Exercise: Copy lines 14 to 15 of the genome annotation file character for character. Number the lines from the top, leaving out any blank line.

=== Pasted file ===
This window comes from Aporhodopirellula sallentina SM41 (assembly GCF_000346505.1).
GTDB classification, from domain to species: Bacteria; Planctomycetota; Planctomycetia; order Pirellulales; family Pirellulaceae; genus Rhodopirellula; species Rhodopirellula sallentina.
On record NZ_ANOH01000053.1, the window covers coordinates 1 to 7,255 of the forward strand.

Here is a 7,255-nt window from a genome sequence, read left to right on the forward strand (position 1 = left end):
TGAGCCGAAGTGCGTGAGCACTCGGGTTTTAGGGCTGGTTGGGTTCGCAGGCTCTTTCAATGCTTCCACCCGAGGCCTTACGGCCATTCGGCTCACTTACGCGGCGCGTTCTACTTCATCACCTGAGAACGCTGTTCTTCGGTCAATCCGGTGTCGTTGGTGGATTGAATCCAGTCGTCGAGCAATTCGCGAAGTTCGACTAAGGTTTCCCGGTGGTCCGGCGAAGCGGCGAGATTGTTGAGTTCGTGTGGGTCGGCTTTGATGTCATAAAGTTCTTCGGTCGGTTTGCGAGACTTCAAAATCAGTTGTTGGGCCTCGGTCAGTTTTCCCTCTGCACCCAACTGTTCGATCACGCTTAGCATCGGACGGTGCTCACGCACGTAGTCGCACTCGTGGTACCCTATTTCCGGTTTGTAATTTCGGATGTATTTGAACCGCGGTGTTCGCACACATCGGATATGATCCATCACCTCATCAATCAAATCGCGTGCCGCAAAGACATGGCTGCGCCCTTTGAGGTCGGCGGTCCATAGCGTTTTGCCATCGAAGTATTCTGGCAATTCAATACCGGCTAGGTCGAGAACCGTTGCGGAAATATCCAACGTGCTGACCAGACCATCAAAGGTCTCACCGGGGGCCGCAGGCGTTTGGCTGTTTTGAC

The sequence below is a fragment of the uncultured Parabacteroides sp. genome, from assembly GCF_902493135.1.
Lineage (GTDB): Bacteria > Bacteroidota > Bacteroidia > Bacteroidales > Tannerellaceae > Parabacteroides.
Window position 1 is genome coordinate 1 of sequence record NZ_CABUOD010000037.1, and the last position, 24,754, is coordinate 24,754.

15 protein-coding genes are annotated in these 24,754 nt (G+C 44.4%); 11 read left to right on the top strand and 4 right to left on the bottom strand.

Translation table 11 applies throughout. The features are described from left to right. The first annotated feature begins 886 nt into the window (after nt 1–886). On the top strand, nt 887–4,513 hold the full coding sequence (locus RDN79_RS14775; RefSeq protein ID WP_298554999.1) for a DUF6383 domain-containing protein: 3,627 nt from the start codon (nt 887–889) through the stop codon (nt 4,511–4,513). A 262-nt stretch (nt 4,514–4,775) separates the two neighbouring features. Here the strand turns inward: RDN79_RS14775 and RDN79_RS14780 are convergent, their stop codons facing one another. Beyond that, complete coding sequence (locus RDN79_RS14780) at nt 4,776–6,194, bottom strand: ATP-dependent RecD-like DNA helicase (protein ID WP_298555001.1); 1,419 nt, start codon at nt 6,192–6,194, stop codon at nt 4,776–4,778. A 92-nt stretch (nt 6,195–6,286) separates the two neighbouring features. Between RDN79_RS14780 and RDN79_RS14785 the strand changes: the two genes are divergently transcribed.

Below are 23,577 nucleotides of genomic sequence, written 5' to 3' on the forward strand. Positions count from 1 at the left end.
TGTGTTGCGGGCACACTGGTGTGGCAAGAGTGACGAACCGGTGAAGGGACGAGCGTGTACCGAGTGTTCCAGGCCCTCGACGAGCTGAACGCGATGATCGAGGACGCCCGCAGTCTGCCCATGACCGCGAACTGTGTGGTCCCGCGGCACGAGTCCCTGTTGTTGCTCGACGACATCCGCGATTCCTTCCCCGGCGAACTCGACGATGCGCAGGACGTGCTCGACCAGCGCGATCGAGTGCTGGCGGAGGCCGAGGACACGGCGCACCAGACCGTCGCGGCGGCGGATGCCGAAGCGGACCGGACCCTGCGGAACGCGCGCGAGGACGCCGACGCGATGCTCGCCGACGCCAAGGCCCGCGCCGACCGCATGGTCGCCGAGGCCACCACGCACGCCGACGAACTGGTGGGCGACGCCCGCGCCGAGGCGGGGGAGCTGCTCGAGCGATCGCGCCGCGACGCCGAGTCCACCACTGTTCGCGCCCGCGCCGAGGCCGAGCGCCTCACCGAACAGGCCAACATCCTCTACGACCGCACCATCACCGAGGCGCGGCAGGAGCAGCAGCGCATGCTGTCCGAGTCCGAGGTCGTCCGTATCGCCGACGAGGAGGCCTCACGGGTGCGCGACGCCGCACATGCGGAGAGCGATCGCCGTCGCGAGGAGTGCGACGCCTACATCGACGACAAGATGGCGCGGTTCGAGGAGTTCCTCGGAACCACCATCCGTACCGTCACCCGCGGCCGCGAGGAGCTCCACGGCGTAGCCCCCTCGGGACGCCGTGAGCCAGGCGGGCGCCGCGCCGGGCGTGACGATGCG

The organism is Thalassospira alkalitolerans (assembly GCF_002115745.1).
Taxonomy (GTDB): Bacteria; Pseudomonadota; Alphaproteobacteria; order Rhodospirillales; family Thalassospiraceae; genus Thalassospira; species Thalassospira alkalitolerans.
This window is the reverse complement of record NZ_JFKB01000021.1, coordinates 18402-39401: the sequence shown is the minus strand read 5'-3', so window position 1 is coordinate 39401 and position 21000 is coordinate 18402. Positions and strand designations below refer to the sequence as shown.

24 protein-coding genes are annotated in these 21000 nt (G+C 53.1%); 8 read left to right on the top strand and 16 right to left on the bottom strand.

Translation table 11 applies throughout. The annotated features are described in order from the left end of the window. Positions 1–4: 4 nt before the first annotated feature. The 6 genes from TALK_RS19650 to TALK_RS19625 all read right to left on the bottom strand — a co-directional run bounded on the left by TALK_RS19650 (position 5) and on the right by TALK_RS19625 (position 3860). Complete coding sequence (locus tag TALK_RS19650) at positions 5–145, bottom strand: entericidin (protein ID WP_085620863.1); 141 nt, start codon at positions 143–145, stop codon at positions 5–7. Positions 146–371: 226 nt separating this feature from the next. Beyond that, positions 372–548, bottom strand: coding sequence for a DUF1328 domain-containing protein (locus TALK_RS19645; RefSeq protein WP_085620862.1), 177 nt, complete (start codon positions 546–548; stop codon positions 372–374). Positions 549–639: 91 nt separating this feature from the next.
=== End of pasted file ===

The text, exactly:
Taxonomy (GTDB): Bacteria; Pseudomonadota; Alphaproteobacteria; order Rhodospirillales; family Thalassospiraceae; genus Thalassospira; species Thalassospira alkalitolerans.
This window is the reverse complement of record NZ_JFKB01000021.1, coordinates 18402-39401: the sequence shown is the minus strand read 5'-3', so window position 1 is coordinate 39401 and position 21000 is coordinate 18402. Positions and strand designations below refer to the sequence as shown.